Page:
When a student behavior is not followed by any reward or other reinforcement, that behavior is likely to occur less frequently. This kind of “no reinforcement” tends to reduce the behavior to extinction and is, therefore referred to as extinguishing. The most common form of extinguishing is ignoring the student behavior concerned. This is another procedure that I would not recommend for your adult learner.
Other Effective Techniques
Verbal and Nonverbal Cues
There is a striking relationship between teacher behavior that is stimulating, imaginative, and physically animated and student learning. Gestures, facial expressions, and movement seem to help students comprehend the structure of the lesson, to direct their attention to the important ideas as they occur, and to stimulate attention. They also reinforce desired student behavior by letting students know when you approve of their questions or comments. Make sure that the message you wish to relay is displayed in the appropriate verbal and nonverbal cues you use.
Two effective strengthening techniques I will mention are summaries and reviews. Summaries and reviews both allow students to look at material again (either with the same focus or from a different perspective) in order to help them grasp the key concepts and retain them. In summarizing a lesson, you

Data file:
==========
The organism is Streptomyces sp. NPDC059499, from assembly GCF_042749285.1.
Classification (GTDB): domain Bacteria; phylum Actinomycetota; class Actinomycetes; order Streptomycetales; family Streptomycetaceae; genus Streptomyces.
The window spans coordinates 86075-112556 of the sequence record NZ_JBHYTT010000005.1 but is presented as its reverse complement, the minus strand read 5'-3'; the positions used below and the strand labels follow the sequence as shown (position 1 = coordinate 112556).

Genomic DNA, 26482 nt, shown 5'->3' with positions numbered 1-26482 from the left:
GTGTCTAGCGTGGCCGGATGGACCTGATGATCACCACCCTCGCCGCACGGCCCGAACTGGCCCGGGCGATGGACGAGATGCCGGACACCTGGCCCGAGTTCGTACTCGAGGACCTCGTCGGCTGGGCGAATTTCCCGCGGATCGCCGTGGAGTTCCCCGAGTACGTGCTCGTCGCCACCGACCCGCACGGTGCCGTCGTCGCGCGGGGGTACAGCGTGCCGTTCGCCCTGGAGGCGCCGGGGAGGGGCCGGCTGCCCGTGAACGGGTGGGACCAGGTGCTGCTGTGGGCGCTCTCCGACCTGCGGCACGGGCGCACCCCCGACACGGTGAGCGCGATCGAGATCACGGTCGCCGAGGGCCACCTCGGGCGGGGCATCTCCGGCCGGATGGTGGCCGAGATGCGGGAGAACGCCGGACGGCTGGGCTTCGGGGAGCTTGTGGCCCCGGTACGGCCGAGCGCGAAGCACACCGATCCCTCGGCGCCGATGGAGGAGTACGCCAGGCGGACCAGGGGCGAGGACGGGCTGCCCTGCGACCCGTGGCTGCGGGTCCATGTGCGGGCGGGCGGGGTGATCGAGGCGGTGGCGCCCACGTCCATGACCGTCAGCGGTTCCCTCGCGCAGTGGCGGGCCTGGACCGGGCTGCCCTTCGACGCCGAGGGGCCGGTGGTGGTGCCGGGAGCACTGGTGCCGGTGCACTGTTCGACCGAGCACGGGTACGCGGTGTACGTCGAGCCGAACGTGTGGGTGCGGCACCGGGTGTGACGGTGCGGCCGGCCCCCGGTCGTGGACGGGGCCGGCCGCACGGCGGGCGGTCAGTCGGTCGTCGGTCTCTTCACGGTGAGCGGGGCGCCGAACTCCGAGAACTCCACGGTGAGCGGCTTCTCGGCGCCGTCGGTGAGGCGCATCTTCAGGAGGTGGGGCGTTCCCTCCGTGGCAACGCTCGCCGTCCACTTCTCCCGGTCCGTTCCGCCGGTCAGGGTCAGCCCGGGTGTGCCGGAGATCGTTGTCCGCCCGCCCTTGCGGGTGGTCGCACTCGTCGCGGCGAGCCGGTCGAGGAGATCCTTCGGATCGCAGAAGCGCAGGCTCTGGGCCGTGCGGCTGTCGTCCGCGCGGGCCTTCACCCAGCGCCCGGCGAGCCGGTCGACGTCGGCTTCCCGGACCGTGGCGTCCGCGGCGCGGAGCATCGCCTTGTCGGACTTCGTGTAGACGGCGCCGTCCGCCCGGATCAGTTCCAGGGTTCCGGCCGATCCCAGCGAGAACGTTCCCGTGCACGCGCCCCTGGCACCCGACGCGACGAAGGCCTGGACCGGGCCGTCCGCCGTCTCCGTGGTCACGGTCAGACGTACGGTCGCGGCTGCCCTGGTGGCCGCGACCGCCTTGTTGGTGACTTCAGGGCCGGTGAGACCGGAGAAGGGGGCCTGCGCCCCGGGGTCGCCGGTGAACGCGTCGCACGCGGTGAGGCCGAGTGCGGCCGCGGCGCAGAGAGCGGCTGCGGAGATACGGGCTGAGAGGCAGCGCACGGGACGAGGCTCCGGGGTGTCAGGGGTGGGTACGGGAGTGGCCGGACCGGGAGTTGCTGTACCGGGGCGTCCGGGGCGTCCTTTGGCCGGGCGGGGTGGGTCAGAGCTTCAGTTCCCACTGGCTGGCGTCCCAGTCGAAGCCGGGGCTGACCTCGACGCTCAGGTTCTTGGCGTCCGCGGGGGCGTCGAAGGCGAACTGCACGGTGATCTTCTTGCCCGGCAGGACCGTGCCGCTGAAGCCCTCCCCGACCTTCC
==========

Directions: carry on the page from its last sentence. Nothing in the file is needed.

- Condense the important points covered into a brief summary,
- Review with the students all the important points covered,
- Encourage students to ask questions or express ideas, and
- Use students’ responses to reinforce or clarify the important concepts.
Summing it Up
Important points to remember:
- A positive reinforcer is something that increases the probability of the behavior being repeated.
- Positive reinforcement must follow the desired behavior, not precede it.
- The reinforcement should follow the student’s response immediately or very shortly afterward.
- At first, the positive reinforcement should be given for every correct response, then less frequently.